Dear members of the Presidium of the World Forum of Spiritual Culture! International Association "Peace through Culture" invites you to the online conference "Spiritual harmony - the basis of peace", dedicated to the Day of Spiritual Accord and the 10th anniversary of the World Forum of Spiritual Culture.


Report to the Planning Committee, 2nd World Forum of Spiritual Culture

[adapted from letter to Tolegen Mukhamedjanov 11/11/11] Dear Tolegen: As we seek to plan the next gathering of the World Forum of 

Spiritual Culture at a time when our planet needs such an event more than ever, I offer these thoughts as only one way forward, acknowledging there may be many other “plans”. I yield to your vision and to the collective wisdom of my colleagues on the planning committee, but I thought that perhaps this could be a place to start as we seek to develop a strategy worthy of attracting the best minds and the brightest hearts to our next gathering of the World Forum of Spiritual Culture. We need a bold plan to match your bold vision. It will require diligence, perseverance and imagination to implement—and, of course, financial resources. In my tradition there is a saying, that we must be wise as serpents and gentle as doves. That combination is hard to achieve, but if we let the vision guide us, we will find the balance and create an extraordinary event.
The first thing I would suggest we do is to draw up a strategy, complete with assignments, timelines and budgets, so that we do not waste the valuable time we have between now and October, 2015. I would suggest that you assign the task of developing such a strategy to one of us and that a draft of such a schedule be considered by a sub-group of the planning committee. Topics that should be part of this strategy include: Theme/Content; Conference Structure; Conference Leadership; Funding; Marketing and Promotion; Participant Registration; and Logistics.
Each topic should include a checklist of milestones and a clear timeline. In seeking a world-class conference, we should have our conference theme and celebrity guests in place very soon. This will give us the better part of a year to recruit our “substantive presenters” and our participants. Many people, especially in the West and in the Southern hemisphere will need sufficient persuasion to come to Kazakhstan because of the lack of awareness of Astana’s appeal. They will also need time to secure funds for travel. 
Having a media strategy in place—web site, promotional flyers, networking, newsletters, etc. as soon as possible means that more people will be able to attend. And then, of course, we must each commit to reach out to our networks to recruit participants by offering personal endorsements as to the value of the event.
We need to broaden our base. I would begin by adding more women to our planning committee. Especially in the West, any major endeavor that lacks significant participation among women at every level of leadership must fight for credibility before it has even begun. Besides, women are deeply involved in the ways of art, craft, culture and spiritual endeavors, both in rural communities and in sophisticated urban settings. Their participation will help us shape a conference that will be meaningful and relevant in the world’s households, as well as its boardrooms and halls of government.
Next, we must reach out to youth. It is important that we extend ourselves aggressively to young leaders across the continents so that they can be included in both shaping the conference itself and promoting its value among their peers. 
Finally, we need to reach out into various segments of the social fabric—beyond academic and diplomatic circles—to include scientists and indigenous crafts people, environmentalists, sports figures, historians, social media pioneers, and artists from a wide variety of cultures, with particular attention to the global South.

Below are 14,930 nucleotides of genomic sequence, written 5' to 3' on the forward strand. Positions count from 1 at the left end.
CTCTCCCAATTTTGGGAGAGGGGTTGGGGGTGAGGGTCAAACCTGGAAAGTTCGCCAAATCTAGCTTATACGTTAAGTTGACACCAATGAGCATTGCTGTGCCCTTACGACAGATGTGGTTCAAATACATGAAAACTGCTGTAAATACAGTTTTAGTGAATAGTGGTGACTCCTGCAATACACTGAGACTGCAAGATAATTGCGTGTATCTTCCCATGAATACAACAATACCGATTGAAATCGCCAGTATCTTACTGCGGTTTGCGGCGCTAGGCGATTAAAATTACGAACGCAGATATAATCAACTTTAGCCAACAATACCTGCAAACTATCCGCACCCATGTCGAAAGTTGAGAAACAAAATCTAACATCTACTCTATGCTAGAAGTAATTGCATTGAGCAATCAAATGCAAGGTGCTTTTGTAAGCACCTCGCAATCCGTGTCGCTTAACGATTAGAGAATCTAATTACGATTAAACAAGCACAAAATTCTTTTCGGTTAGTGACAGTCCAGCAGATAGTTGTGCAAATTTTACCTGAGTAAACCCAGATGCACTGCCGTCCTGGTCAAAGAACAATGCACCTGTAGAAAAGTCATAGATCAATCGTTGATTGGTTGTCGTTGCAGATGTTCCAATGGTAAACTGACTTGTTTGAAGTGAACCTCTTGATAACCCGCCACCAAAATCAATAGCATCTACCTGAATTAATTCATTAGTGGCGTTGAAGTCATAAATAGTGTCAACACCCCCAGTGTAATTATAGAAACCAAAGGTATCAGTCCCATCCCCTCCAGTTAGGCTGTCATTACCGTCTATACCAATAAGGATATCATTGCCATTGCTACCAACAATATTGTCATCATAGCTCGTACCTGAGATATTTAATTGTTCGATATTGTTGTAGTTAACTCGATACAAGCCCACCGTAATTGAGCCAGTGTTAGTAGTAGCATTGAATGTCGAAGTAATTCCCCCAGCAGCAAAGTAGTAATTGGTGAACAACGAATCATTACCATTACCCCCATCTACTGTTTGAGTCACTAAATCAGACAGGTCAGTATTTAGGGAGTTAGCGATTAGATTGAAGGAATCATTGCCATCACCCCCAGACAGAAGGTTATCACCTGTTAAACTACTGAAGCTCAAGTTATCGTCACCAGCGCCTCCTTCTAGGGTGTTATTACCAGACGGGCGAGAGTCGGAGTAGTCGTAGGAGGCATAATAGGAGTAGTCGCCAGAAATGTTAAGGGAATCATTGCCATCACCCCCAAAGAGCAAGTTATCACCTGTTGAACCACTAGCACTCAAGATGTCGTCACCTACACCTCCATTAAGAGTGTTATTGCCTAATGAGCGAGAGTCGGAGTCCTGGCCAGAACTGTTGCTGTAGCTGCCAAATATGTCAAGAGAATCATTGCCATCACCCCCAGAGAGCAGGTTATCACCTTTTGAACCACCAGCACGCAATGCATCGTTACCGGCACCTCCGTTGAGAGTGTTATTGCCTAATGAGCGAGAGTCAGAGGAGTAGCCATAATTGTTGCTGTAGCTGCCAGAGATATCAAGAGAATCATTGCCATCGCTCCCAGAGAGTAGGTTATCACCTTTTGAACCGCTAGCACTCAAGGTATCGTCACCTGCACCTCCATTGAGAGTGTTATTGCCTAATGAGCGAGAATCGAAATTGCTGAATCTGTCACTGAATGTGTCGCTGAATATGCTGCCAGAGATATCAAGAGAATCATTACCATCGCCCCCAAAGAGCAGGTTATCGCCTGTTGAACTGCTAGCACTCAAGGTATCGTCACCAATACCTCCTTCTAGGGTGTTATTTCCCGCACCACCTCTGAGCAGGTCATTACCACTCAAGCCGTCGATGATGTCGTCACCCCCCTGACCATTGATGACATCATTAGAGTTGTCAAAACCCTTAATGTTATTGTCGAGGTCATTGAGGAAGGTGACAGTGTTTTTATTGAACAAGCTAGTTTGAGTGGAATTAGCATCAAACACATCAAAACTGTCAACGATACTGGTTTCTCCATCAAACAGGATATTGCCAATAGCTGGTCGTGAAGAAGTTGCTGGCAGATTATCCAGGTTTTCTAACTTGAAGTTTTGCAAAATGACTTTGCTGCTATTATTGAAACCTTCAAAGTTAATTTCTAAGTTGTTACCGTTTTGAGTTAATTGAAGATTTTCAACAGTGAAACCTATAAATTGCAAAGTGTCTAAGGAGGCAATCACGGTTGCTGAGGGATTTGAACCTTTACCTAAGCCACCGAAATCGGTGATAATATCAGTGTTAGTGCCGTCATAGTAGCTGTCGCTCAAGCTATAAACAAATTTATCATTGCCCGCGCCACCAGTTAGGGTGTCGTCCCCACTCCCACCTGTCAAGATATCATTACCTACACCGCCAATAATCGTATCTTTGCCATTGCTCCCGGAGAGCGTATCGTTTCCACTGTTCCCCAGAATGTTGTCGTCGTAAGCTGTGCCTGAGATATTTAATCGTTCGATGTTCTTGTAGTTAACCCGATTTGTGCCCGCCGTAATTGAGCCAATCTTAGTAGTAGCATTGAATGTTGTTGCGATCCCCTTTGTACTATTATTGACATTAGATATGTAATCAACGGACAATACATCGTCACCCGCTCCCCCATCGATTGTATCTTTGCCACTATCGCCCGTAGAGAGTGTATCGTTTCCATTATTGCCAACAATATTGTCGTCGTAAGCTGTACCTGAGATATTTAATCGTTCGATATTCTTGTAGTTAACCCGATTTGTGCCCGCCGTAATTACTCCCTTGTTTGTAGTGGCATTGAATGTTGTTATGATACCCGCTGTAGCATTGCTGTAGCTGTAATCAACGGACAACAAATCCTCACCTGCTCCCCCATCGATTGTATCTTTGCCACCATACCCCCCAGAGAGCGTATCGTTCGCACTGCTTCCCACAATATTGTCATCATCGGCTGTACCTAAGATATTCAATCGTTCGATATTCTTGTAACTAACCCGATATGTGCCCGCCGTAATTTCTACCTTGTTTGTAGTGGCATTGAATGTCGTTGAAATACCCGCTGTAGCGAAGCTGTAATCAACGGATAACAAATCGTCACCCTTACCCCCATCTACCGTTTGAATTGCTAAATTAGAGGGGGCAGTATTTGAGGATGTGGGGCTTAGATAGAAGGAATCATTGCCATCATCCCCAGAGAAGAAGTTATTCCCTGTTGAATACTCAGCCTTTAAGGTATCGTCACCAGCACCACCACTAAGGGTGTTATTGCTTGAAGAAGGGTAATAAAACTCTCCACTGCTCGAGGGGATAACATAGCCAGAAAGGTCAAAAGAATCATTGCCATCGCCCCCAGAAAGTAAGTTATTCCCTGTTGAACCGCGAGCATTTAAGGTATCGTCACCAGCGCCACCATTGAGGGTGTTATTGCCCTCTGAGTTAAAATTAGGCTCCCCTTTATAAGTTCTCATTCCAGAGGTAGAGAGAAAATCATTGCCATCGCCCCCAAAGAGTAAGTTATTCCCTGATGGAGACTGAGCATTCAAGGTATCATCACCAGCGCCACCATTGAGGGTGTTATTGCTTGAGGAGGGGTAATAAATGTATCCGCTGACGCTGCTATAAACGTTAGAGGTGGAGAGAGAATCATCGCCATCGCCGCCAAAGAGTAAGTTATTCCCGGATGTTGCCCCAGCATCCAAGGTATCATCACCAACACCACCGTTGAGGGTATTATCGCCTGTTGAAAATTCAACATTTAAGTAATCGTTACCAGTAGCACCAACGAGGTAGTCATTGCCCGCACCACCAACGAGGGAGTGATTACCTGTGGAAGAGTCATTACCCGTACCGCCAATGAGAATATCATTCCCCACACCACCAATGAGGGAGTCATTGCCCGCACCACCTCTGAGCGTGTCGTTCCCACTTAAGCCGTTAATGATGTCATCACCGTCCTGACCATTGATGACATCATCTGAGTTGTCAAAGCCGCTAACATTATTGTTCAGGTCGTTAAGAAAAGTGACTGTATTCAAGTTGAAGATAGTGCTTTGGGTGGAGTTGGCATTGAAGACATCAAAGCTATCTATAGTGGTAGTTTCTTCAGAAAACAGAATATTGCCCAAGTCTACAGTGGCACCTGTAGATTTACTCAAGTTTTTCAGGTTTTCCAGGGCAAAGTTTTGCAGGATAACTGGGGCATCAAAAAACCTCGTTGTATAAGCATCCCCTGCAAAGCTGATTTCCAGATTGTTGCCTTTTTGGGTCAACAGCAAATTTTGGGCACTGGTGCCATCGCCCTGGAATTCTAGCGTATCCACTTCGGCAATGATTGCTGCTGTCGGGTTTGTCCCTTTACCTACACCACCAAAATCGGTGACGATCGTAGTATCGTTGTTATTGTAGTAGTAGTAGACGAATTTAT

We must be clear about our goals for the 2015 gathering. Even if these goals are never published, we need to know what we are doing and why. Once our goals have been determined, it is important that our conference have a theme that is easily remembered, intriguing to participants and sounds “catchy” in the media. The theme must reflect your vision, Tolegen, but not fully encompass it, because that is too broad. We need to apply the Kazakh proverb, “one rider for one horse”. Let us do one thing and do it well. If we try to make this an all-encompassing gathering, we will fail to make a mark in the media or entice potential participants. On the other hand, if we develop a compelling theme/title for our conference, it will attract attention because the overall vision is so compelling. We have poets and writers in our midst and we should draw on their creativity as we consider several phrases—simple enough to be understood in different languages, but not so mundane as to fail to pique the interest of potential participants.
I believe that an important part of what we need to do is find well known presenters, and I encourage us to do so as a top priority. However, I think we need a theme and a structure for the conference first so that: 1.) we develop a list of presenters that address our overarching goals; and 2.) that potential invitees know what we hope to accomplish at the conference.
We need to select those whom we want to be keynote presenters thoughtfully and systematically. We will only get one shot at these individuals and we need to insure that our overtures are successful. We need to create a grid that identifies different categories we want represented at our conference. What are the content categories of our desired presentations? What are the emphases? What are the civic sectors that need to be represented—science, religion, academia, technology, crafts, historical cultures, arts, policy makers, activists, entrepreneurs? What is the demographic breakdown of our leaders—age, race, gender, geography? We must have diversity in order to attract the widest audience possible. Those who are considering participation will ask: where do I fit in here? And if they don’t see representation from their own age group, race, gender, nationality, religion or region, they are far less likely to come.
Such diversity will speak volumes about our intentionality of creating what is truly a world forum. It also provides multiple entry points of interest so that we can appeal to a wide spectrum of participants. Then we need to brainstorm specific names that populate this grid, determine who would be the most attractive leaders, prioritize the list and invite them. We need to determine whether we will pay honoraria, and/or travel expenses, how much and to whom. Then, we need to assign members of the planning committee to recruit these leaders.